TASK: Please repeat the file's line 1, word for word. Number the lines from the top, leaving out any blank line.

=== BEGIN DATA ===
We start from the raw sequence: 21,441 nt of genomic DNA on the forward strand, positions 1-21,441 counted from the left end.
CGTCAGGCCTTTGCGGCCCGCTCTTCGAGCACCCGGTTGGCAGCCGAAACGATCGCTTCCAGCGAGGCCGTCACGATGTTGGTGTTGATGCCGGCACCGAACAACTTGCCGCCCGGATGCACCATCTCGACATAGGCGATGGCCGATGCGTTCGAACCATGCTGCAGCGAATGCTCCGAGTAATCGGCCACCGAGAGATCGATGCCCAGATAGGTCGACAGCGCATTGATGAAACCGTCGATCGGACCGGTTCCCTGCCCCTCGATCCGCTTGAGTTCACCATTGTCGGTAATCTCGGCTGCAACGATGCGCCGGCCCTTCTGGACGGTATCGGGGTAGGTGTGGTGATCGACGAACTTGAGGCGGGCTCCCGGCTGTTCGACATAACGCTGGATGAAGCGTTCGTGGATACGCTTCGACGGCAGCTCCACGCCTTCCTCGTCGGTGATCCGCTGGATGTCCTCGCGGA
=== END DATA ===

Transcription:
We start from the raw sequence: 21,441 nt of genomic DNA on the forward strand, positions 1-21,441 counted from the left end.